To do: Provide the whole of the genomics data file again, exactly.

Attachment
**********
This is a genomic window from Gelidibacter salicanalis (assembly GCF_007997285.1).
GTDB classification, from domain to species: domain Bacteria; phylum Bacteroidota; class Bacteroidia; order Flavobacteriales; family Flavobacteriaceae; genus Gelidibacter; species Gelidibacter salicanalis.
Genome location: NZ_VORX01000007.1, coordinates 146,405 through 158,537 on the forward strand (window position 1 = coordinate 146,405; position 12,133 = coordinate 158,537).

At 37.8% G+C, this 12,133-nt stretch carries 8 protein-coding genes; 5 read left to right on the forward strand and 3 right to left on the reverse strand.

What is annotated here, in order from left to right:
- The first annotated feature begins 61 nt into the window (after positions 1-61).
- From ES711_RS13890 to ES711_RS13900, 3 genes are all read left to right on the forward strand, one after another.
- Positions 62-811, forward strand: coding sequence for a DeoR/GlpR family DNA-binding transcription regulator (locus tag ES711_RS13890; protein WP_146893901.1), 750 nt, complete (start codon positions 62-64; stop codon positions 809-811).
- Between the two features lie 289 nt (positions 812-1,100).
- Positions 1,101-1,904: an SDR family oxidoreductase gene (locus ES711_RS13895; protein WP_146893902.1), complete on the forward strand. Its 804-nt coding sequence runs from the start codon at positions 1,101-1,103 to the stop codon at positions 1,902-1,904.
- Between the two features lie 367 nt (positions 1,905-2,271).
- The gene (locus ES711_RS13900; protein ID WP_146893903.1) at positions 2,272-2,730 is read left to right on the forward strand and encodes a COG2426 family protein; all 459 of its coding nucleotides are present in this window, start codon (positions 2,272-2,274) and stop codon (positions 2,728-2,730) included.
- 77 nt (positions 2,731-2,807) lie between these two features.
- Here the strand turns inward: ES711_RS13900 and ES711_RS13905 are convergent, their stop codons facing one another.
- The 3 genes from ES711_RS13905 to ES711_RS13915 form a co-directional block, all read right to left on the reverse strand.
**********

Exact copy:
This is a genomic window from Gelidibacter salicanalis (assembly GCF_007997285.1).
GTDB classification, from domain to species: domain Bacteria; phylum Bacteroidota; class Bacteroidia; order Flavobacteriales; family Flavobacteriaceae; genus Gelidibacter; species Gelidibacter salicanalis.
Genome location: NZ_VORX01000007.1, coordinates 146,405 through 158,537 on the forward strand (window position 1 = coordinate 146,405; position 12,133 = coordinate 158,537).

At 37.8% G+C, this 12,133-nt stretch carries 8 protein-coding genes; 5 read left to right on the forward strand and 3 right to left on the reverse strand.

What is annotated here, in order from left to right:
- The first annotated feature begins 61 nt into the window (after positions 1-61).
- From ES711_RS13890 to ES711_RS13900, 3 genes are all read left to right on the forward strand, one after another.
- Positions 62-811, forward strand: coding sequence for a DeoR/GlpR family DNA-binding transcription regulator (locus tag ES711_RS13890; protein WP_146893901.1), 750 nt, complete (start codon positions 62-64; stop codon positions 809-811).
- Between the two features lie 289 nt (positions 812-1,100).
- Positions 1,101-1,904: an SDR family oxidoreductase gene (locus ES711_RS13895; protein WP_146893902.1), complete on the forward strand. Its 804-nt coding sequence runs from the start codon at positions 1,101-1,103 to the stop codon at positions 1,902-1,904.
- Between the two features lie 367 nt (positions 1,905-2,271).
- The gene (locus ES711_RS13900; protein ID WP_146893903.1) at positions 2,272-2,730 is read left to right on the forward strand and encodes a COG2426 family protein; all 459 of its coding nucleotides are present in this window, start codon (positions 2,272-2,274) and stop codon (positions 2,728-2,730) included.
- 77 nt (positions 2,731-2,807) lie between these two features.
- Here the strand turns inward: ES711_RS13900 and ES711_RS13905 are convergent, their stop codons facing one another.
- The 3 genes from ES711_RS13905 to ES711_RS13915 form a co-directional block, all read right to left on the reverse strand.